Former world champion Joe Johnson is planning a seniors tournament in his native Bradford next year, featuring legends such as Jimmy White, John Parrott and Alex Higgins.
I understand there will also be a new event featuring some of the game’s most established players later this year.
Quite a few sports have events for seniors. In both golf and tennis there are thriving circuits and there are also a number of Masters football competitions.
Snooker is an obvious choice for such a circuit. After all, it isn’t a sport that depends on physical fitness, although years and years of playing can take their toll on players’ backs and, of course, things such as eyesight decline as a player gets older.
There have been seniors tournaments in the past. In 1991, Matchroom promoted a televised World Seniors Championship, in the final of which Cliff Wilson beat Eddie Chalrton.
In 1997, the BBC screened Seniors Pot Black, featuring many well known faces from the original series. Johnson was the eventual winner.
And in 2000, a Seniors Masters was streamed live on the internet from the RAC Club in London, won by Willie Thorne.
So would seniors snooker be a winner?
Consider the following: Stephen Hendry, Steve Davis, Parrott, White, Nigel Bond, Dave Harold, David Roe, Tony Drago.
All players on the main tour, all 40 or over.
Ken Doherty turns 40 later this year; Peter Ebdon does so next year.
So there are plenty of players still competing and still capable of playing to a high standard who could make a seniors tour a spectacle worth watching.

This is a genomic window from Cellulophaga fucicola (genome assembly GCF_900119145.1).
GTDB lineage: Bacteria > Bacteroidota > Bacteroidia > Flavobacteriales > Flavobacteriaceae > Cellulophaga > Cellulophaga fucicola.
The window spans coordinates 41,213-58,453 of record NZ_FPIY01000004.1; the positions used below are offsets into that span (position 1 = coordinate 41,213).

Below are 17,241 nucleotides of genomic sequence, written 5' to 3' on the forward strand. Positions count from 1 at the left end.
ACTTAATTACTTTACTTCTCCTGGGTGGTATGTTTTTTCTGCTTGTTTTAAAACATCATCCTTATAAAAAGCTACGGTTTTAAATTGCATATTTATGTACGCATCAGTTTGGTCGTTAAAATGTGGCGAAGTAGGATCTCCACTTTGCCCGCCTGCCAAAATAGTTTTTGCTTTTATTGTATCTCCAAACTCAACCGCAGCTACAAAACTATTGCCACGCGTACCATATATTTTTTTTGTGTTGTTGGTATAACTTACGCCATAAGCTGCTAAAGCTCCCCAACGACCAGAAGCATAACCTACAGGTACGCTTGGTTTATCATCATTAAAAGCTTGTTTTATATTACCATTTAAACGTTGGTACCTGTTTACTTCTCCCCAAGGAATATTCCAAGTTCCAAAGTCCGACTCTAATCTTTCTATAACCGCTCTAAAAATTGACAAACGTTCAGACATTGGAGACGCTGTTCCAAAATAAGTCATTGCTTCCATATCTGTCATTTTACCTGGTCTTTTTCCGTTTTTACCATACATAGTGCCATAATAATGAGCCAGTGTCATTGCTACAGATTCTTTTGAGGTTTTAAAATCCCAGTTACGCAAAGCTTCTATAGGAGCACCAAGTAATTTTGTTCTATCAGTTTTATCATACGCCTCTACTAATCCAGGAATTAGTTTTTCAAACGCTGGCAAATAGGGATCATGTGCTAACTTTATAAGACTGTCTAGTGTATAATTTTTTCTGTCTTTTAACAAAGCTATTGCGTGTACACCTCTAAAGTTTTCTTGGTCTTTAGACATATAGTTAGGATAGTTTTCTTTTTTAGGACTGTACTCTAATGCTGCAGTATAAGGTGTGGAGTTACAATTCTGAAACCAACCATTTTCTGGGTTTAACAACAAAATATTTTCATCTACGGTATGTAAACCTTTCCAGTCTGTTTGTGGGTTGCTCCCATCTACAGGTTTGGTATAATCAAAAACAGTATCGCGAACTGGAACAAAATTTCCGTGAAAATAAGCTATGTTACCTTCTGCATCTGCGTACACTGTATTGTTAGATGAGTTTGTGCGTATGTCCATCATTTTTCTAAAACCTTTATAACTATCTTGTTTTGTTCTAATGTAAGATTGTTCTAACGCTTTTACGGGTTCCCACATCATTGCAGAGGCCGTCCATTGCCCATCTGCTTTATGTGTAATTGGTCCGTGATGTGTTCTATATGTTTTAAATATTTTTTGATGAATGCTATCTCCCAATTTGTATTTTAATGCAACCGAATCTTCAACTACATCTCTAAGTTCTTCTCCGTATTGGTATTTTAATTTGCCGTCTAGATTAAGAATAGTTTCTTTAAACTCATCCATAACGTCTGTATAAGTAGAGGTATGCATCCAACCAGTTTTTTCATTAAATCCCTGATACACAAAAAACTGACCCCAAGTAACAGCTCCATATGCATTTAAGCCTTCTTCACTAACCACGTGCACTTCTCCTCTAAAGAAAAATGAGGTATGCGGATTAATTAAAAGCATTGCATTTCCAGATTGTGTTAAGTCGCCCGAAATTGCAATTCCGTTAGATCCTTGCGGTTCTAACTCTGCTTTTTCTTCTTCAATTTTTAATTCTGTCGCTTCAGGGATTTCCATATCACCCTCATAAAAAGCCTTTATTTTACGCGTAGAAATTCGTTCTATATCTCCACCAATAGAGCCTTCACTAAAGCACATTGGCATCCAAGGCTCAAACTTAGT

If you go back further, it becomes a little more questionable as to what sort of standard could be produced. The likes of Cliff Thorburn, Tony Knowles and Dennis Taylor are all popular stars of yesteryear, but they don’t play snooker regularly and therefore the enthusiasm for seeing them in action may wane pretty quickly.
I saw Higgins play in the Irish Professional Championship a couple of years ago. It wasn’t a very pleasant experience.
However, what the veterans do have is the ability to interact with the crowd. They learned their trade doing exhibitions in the days before a living could be made on the professional circuit.
They can do trick shots and tell jokes and generally entertain.
This is lacking from normal tournaments – as it should be (you don’t get Roger Federer or Tiger Woods cracking jokes when they’re playing) – but in a less serious environment it may appeal to audiences.
That said, the image of the old guard as being wisecracking ‘characters’ who didn’t take the game seriously is entirely false. The likes of Taylor, Thorburn and Ray Reardon were among the hardest matchplayers ever to take to the green baize. They despised losing and never gave an inch on the table.
My own view on seniors snooker is that it would be a novelty that would create huge interest at first and then the novelty would probably start to wear off.
As ever, it all depends on how it’s marketed and where it’s played.
I certainly think there is a market for it but, of course, someone has to pay for it, through sponsorship and/or a broadcast partner.
I think in some ways snooker’s past is a millstone around the sport’s neck. Constant comparisons with the ‘good old days’ don’t do the modern game any favours, not least because it doesn’t take into account changes in society and the complete transformation of television.
But the current professional circuit exists largely because of the efforts of those who have gone before.
I don’t think anyone would begrudge them another turn in the spotlight.